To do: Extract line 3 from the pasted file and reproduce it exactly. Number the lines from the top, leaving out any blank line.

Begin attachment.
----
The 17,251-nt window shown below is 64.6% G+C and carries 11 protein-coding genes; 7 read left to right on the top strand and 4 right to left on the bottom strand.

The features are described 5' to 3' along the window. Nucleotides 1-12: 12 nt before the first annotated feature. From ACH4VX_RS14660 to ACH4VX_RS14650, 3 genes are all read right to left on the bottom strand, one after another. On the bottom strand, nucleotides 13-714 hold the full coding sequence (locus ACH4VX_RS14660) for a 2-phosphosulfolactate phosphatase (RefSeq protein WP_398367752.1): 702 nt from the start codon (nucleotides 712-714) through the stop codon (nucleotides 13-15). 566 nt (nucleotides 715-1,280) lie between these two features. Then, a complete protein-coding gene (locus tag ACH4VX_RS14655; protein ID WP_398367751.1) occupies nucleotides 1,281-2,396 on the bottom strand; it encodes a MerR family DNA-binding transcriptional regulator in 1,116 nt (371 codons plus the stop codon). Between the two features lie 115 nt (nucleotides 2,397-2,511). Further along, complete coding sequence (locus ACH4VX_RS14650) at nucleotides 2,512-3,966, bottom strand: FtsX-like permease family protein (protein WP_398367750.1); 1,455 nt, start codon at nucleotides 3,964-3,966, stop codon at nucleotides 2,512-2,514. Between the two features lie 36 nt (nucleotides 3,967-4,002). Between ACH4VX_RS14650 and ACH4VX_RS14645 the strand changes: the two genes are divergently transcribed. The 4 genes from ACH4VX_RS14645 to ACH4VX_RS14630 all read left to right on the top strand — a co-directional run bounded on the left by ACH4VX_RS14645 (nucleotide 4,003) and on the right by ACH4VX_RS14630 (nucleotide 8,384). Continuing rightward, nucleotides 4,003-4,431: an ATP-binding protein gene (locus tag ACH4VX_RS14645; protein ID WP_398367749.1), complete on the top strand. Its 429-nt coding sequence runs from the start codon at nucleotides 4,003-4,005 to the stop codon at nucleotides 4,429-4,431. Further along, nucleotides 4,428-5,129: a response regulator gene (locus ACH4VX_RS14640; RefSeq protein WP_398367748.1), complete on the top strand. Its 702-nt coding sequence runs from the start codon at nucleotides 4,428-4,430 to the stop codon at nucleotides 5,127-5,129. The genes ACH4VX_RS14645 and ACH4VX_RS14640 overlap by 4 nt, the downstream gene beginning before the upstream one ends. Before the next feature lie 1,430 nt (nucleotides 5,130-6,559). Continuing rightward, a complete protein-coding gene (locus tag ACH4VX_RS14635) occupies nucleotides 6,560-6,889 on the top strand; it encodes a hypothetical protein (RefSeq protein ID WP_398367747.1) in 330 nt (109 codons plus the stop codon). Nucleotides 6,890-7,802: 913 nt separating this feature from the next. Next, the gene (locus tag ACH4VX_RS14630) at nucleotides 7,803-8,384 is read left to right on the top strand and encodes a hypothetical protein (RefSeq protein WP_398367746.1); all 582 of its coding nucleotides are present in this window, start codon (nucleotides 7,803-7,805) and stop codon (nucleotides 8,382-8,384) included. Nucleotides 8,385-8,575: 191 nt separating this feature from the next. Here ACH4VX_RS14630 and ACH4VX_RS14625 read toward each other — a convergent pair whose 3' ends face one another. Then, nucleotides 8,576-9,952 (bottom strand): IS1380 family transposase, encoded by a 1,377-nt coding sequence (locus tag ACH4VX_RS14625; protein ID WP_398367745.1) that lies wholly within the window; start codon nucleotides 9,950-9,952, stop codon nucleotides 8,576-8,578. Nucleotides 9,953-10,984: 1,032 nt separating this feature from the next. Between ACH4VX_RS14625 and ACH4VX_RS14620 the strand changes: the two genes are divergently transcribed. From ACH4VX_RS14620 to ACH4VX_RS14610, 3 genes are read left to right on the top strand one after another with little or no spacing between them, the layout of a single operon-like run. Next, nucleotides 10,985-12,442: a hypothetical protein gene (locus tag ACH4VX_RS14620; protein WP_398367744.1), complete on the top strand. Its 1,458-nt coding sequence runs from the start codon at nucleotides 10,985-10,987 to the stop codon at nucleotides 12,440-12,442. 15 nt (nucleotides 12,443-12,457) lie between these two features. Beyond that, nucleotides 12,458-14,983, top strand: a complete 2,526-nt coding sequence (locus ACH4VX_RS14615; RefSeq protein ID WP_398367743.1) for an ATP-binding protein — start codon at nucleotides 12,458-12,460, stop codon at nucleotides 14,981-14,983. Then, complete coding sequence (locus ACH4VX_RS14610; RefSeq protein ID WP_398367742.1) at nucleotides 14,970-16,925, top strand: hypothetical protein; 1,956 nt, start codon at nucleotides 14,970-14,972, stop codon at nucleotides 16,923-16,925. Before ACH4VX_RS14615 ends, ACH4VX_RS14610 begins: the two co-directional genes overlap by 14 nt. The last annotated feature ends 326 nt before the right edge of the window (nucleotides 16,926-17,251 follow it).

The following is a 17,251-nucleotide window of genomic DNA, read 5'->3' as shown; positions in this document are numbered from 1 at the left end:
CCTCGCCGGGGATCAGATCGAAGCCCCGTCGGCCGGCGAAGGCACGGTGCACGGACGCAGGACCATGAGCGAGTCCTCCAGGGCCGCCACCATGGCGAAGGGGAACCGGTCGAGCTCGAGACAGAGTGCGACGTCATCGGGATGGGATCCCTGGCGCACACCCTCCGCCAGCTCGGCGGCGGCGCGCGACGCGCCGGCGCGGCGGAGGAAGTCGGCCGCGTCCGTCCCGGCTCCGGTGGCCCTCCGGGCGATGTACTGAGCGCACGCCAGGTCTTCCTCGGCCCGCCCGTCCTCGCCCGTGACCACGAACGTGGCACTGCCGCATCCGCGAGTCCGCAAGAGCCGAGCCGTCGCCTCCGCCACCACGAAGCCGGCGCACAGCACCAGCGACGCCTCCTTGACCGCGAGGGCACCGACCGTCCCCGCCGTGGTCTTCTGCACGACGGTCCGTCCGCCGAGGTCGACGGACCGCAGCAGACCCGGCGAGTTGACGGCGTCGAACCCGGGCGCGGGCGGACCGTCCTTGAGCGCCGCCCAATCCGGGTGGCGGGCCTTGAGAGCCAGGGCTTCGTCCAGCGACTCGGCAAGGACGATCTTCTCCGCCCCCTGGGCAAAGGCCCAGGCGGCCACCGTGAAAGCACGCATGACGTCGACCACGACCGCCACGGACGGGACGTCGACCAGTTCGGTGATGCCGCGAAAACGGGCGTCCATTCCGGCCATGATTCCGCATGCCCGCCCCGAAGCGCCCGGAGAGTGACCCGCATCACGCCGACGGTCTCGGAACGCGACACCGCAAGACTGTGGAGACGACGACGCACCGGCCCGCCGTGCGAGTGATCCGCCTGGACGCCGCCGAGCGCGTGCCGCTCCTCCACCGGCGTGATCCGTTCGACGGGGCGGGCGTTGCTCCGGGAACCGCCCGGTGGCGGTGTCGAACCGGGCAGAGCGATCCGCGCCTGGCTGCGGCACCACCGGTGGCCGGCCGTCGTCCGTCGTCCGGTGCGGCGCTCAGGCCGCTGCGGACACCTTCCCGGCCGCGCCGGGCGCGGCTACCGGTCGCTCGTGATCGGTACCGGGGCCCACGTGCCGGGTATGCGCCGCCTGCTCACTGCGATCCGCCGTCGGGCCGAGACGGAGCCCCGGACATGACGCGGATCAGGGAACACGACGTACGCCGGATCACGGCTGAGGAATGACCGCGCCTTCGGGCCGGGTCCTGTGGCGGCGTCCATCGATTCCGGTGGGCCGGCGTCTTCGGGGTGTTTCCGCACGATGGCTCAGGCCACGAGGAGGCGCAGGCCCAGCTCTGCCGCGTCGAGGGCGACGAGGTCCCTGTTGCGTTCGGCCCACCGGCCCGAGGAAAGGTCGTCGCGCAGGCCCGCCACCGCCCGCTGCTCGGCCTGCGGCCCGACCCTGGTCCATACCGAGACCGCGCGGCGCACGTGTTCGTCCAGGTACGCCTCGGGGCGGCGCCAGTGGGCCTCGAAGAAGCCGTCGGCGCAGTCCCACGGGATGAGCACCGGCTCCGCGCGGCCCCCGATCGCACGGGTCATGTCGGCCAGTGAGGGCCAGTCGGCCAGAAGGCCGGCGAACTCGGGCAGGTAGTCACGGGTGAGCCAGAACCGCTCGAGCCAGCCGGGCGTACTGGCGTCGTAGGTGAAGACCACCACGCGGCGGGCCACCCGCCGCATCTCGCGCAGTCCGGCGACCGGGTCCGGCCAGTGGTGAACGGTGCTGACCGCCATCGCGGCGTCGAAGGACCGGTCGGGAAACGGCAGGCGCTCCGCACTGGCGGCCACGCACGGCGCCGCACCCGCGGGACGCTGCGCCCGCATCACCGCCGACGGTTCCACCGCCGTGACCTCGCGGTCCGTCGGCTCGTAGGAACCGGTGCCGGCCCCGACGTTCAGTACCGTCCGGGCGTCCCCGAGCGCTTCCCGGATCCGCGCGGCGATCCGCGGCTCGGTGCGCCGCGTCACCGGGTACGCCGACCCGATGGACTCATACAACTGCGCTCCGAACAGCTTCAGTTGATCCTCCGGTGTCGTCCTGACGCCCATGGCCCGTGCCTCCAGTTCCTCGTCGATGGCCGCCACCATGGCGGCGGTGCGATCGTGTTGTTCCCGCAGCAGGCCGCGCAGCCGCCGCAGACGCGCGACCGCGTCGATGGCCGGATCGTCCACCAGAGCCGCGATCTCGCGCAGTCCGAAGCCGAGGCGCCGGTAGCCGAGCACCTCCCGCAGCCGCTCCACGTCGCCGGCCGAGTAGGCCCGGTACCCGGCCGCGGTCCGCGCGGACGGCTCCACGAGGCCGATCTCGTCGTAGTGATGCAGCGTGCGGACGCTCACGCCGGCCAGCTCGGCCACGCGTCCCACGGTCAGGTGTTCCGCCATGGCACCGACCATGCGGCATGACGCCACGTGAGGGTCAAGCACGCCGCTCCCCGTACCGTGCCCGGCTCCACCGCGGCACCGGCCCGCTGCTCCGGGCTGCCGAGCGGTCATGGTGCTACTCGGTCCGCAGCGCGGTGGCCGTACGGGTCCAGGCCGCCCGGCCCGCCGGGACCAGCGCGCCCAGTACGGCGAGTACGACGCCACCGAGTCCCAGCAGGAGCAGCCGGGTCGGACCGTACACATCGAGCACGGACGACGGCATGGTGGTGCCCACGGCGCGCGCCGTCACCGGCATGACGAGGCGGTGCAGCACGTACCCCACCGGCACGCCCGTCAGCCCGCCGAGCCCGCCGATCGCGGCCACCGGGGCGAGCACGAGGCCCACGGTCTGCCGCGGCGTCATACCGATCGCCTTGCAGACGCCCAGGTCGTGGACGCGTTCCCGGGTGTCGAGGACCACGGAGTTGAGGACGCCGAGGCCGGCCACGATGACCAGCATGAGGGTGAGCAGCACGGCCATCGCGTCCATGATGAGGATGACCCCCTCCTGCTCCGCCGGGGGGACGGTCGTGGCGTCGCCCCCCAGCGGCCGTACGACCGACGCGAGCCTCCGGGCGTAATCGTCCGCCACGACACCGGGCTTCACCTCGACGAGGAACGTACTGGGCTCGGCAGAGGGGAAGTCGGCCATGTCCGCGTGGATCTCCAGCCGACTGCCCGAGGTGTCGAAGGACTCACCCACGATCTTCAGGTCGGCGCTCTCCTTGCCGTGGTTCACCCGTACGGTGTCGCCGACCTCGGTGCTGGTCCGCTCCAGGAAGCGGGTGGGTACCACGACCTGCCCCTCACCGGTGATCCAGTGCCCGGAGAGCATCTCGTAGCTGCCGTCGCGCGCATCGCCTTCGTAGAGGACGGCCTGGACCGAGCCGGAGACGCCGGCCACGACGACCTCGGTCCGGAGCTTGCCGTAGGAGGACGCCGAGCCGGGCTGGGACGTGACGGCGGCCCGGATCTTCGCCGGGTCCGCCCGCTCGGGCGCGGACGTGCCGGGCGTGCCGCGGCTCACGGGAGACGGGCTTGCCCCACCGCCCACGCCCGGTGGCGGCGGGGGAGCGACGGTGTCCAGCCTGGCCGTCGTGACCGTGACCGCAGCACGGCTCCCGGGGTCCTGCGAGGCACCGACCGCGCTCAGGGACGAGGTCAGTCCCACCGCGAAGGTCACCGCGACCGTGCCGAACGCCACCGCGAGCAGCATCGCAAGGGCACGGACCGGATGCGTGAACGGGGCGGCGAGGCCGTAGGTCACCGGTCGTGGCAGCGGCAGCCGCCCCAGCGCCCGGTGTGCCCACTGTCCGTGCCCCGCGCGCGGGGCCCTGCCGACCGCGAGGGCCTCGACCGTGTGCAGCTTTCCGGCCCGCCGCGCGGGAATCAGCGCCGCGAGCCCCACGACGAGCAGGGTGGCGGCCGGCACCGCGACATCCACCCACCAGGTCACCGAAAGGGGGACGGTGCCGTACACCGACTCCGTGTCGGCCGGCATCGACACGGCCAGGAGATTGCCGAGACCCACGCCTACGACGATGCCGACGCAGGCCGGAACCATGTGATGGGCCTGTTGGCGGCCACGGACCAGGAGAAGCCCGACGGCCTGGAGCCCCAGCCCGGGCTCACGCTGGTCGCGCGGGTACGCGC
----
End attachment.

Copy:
The following is a 17,251-nucleotide window of genomic DNA, read 5'->3' as shown; positions in this document are numbered from 1 at the left end: